Fight Scholar makes you feel like a fighter from the moment you walk in the door. (I wonder what that means for the little girls learning Highland dance in the adjacent space.) That's because its front entrance is draped with boxing-style curtains. For a second I think the gym is closed, though I realize up close that the darkness in merely a drape. So, I split the curtains and walk up the stairs. I'd be lying if I said I wasn't humming an impromptu version of my own entrance song on the way up, but I digress.
I was headed to a 7pm boxing class led by trainer and Fight Scholar owner Brian Bynoe. Bynoe has been in boxing all his life, operating this facility on Lawrence East for four years. He tells he sees a mix of men and women, though concedes that women come more often for Fight Scholar's fitness-based classes.
Indeed, I find myself in a room of men, though they all seem of varying age. The youngest looks to be about 15 (and training for his first fight in February, I'm told) while the oldest volunteers his age is 57. "And I've never been knocked out," he says, adding he has been boxing on and off since college. "I've been knocked off my feet once, but that was more of a slip."
The class starts with warm-ups--skipping, jumping jacks, defensive drills and whatnot. The group is small with Brian and trainer Joe taking on about two fighters each. Not an expert on personal training techniques but a recovering shrinking violent to stern direction, I realize almost immediately that I like their style.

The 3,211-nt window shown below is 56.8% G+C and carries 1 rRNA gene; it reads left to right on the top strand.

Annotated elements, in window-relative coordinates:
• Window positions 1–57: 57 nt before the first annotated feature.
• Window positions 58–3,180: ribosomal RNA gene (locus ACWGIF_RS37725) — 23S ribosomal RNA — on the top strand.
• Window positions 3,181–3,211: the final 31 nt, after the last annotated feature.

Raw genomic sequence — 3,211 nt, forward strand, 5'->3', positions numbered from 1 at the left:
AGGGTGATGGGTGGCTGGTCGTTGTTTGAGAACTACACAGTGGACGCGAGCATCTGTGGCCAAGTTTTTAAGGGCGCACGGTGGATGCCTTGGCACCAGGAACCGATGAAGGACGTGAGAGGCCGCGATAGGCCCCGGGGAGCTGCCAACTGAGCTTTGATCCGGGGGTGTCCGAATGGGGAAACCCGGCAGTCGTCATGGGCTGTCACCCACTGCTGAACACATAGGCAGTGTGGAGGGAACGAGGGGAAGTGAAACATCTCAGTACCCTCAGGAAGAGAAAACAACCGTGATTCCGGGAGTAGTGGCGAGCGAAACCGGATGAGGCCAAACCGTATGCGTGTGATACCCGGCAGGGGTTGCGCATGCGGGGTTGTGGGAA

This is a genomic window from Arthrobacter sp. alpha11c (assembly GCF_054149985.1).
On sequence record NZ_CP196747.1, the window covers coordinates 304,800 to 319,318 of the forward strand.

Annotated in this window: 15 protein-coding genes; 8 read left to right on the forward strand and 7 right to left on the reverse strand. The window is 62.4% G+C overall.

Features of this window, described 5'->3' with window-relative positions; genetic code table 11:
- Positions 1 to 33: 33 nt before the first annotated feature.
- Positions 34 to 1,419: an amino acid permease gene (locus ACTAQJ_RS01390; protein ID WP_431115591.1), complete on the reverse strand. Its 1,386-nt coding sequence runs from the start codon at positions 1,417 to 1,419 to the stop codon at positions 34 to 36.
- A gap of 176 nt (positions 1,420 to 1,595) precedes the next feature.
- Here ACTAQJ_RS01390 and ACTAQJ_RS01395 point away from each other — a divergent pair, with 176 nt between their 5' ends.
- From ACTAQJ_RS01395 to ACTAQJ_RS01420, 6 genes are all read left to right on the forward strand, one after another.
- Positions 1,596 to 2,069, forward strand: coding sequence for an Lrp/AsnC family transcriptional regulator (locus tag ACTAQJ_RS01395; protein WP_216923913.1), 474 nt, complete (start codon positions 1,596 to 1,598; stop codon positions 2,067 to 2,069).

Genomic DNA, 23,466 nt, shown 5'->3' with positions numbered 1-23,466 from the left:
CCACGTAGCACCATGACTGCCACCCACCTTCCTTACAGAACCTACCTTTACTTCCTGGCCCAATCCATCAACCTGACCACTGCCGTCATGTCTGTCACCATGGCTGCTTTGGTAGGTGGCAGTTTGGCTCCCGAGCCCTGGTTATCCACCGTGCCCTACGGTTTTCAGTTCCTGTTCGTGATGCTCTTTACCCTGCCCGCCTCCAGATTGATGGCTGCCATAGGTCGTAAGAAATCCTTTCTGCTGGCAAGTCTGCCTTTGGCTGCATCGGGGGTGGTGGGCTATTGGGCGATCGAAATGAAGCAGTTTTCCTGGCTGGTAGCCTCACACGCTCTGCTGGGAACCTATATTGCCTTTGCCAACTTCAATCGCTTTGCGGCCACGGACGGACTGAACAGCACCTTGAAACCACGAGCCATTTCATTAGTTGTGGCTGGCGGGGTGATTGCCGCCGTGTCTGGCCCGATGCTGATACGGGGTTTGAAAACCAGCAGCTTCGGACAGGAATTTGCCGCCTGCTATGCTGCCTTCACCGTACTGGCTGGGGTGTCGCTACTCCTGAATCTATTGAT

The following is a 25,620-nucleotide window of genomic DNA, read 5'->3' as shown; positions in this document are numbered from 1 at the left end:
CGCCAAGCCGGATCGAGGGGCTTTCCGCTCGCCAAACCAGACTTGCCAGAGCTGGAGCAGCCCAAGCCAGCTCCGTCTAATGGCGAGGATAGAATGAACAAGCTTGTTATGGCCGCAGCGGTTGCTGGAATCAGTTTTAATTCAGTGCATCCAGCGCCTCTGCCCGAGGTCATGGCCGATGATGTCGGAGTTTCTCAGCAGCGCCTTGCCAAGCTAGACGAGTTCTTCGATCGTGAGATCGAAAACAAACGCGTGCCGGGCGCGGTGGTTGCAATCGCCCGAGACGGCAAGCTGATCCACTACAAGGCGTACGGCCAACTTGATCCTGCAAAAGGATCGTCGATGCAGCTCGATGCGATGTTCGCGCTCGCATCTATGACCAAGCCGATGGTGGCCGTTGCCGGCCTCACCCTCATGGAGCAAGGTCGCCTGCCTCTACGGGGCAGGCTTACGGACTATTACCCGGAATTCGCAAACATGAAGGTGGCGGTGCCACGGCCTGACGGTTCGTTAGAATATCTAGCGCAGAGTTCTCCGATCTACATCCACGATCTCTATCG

To the audio backdrop of British house music, they give instruction clearly and concisely, not hesitating to move your foot to readjust your posture or position your elbows. They strike me as the type that won't bark orders down your sweaty neck, but won't kiss your sore legs after a tough bout either.
The group breaks up for individual activities--double-end bags, heavy bags, speed bag, while one poor guy, who is wearing garbage bags under his sweats, keeps skipping. "He's trying to make weight for his fight this Friday," Brian says. "He's trying to get under 160; when he came in, he was 205."
Fight Scholar hosts the occasional fight in its regulation-sized gym. DJ, food, spectators--the whole thing. I anticipate I am quite a ways away from my first time in the ring, especially since the sound of the boxing timer blaring every three minutes nearly throws me off my feet. Nevermind the jabs.
The class ends with everyone in healthy sweat, and the garbage bag-clad fighter given strict instructions to take it easy on the water and go to bed hungry. "Boxing is dancing with punches," Brian says. "It might look simple, but there are a lot of elements that go into it. Just because you can run kilometres on the treadmill doesn't mean you can make it in the ring."
For those who want to.. uh.. "dance" Fight Scholar offers drop-in classes for $25 and 10-class packages, along with extended memberships.
Writing by Robyn Urback. Photos by Dan Cronin